Summary: The unlikely ascension of an 18-year old in the world’s biggest wrestling promotion.
Come on, it’s a wrestling movie. You knew I’d go to see this.
Long story short: Back in the 2000’s we had a quick surge of women’s wrestling, maybe from 2002 to 2007, where the company had several women who were more than capable of handling themselves in the ring. Then they got ahead of themselves, hired a bunch of gorgeous model types and attempted to teach them how to wrestle (failed miserably) and women’s wrestling was mostly known for somewhat athletic women in revealing ring gear that were nicer to look at than to watch.
Then, in 2014, a 21-year old named Paige (real life name: Saraya Bevis) blew the door wide open and raised the bar for women and what was expected of them in the ring. Born and raised in a wrestling family that ran their own promotion, Bevis knew nothing else except wrestling. She was picked up out of Norwich and offered a developmental contract at the age of 18, one of those “discovery” stories that we sometimes hear about and quickly went on to be one of the most popular women. The company had so much faith in Bevis’ talent and ability that they pinned the championship on her in her television debut. Fast forward to now, the women in WWE are now considered their top tier talent.
Fighting with My Family is a fictionalized version of this, going from when Bevis got signed to that night she became the face of the women. It’s slightly fictionalized, but like the character of Paige feels when we watch her on TV, it feels very honest and true to who she is, particularly in the events with her family, her brother Zac, and her insecurity as a young woman in an extremely demanding environment for women.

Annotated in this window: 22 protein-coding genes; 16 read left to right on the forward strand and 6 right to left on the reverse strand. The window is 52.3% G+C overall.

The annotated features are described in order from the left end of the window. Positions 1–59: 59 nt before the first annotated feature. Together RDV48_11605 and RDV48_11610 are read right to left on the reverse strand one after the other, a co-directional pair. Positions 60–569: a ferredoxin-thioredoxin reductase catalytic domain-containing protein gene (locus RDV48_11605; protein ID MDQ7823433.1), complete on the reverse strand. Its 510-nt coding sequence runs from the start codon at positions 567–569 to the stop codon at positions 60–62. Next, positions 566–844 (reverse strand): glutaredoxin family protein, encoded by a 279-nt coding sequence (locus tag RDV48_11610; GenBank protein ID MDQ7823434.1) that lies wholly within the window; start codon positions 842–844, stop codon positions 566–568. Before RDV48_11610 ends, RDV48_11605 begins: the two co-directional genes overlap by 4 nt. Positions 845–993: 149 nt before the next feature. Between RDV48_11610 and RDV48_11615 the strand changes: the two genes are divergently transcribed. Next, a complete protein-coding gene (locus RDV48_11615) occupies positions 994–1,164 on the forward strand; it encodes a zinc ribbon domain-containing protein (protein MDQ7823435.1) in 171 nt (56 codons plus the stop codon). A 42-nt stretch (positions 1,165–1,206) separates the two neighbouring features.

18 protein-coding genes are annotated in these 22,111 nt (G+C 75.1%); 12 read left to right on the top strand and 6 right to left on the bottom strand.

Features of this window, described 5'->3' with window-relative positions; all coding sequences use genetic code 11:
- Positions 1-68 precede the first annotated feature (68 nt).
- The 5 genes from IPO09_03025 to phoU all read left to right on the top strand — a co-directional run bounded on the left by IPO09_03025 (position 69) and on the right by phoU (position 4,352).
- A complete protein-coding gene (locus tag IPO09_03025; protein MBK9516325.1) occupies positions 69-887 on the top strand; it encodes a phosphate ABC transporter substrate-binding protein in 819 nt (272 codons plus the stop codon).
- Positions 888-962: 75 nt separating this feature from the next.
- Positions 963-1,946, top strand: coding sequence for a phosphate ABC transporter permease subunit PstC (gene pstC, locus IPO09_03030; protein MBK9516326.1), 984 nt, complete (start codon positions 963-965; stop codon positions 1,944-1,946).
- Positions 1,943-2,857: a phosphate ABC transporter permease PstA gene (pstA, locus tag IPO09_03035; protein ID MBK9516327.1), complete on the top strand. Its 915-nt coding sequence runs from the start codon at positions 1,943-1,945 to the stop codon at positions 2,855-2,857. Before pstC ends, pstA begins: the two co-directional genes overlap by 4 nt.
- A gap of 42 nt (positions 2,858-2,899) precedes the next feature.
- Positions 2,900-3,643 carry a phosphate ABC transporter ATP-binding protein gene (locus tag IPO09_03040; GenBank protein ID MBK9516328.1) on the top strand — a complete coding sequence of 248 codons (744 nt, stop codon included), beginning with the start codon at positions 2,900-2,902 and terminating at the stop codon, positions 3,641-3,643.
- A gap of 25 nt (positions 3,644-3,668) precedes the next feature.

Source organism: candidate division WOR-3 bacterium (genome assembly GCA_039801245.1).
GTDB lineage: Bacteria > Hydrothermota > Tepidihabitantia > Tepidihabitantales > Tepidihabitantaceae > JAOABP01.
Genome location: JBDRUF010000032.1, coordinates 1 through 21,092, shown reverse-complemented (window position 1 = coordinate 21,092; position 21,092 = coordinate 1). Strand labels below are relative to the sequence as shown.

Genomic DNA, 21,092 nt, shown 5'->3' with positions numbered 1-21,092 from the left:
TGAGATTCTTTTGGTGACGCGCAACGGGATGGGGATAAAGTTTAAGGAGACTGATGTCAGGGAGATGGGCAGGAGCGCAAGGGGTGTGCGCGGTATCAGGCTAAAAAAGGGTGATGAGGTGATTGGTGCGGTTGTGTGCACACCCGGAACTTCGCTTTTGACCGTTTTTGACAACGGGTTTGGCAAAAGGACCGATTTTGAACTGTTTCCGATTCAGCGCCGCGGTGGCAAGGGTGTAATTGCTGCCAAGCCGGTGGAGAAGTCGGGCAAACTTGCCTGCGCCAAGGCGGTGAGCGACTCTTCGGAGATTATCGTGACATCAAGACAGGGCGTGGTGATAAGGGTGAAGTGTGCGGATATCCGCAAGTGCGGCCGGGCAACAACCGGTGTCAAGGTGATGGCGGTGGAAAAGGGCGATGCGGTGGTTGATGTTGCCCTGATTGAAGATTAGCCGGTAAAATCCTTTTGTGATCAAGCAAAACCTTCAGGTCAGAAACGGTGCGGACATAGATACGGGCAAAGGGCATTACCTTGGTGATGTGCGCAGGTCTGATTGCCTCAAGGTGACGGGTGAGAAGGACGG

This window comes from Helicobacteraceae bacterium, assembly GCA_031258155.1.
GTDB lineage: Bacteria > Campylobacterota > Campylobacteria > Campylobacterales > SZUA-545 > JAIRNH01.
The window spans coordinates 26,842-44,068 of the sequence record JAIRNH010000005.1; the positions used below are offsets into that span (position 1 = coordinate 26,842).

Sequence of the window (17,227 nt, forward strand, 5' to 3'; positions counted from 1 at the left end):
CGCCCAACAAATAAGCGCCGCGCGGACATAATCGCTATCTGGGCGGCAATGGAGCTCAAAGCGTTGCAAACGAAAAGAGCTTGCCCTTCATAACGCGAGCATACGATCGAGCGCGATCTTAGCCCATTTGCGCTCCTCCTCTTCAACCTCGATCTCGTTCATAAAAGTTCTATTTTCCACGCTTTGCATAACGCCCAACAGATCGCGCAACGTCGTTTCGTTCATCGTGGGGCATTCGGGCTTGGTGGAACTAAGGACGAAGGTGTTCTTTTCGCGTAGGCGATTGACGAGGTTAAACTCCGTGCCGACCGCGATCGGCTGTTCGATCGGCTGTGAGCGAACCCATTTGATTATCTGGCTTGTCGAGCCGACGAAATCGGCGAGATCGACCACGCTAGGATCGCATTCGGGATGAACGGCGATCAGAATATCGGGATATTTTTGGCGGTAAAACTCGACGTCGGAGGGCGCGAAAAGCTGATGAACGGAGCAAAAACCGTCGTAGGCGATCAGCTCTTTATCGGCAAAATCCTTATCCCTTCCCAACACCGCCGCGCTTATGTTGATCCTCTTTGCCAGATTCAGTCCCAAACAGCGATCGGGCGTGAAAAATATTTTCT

Aside from its very straightforward presentation, I have slight issues with how the wrestling is skimmed which ties into where else I think I find lacking in the movie- it’s the same issue with Glow, where I think there’s not enough about wrestling that’s explained, particularly in the technique and how matches are called. (I do appreciate the explanations of some of the terms for the nonwrestling fans.) If I saw this as someone with no knowledge of sports entertainment, I’m not sure I’d walk away educated with how much works goes into it or how a match is constructed. That being said, this side of Bevis- her skill, her brain, her athleticism, and her overall natural ability- isn’t emphasized nearly enough. And that’s something that wrestling movies produced by wrestling companies will never reveal because it’s their product and they don’t want to give away their secrets or brand.
Back to the skill of Bevis, I get it- like the WWE right now, it’s a family friendly product and inspirational to young women, but as a woman who grew up longing to see different representations in the ring, it would have been so satisfying to see the hurdles in entertainment, the company, and overall the world’s view of women, overcome in order to get to where the women in sports entertainment are today. I want a documentary on this and the Women’s Revolution. I wish they had gone into just how good she really is and what she did for other women- and I hope this movie sparks further interest into what she offered and that she racks up a million views on Youtube. Thank you, Paige. Thank you, Saraya.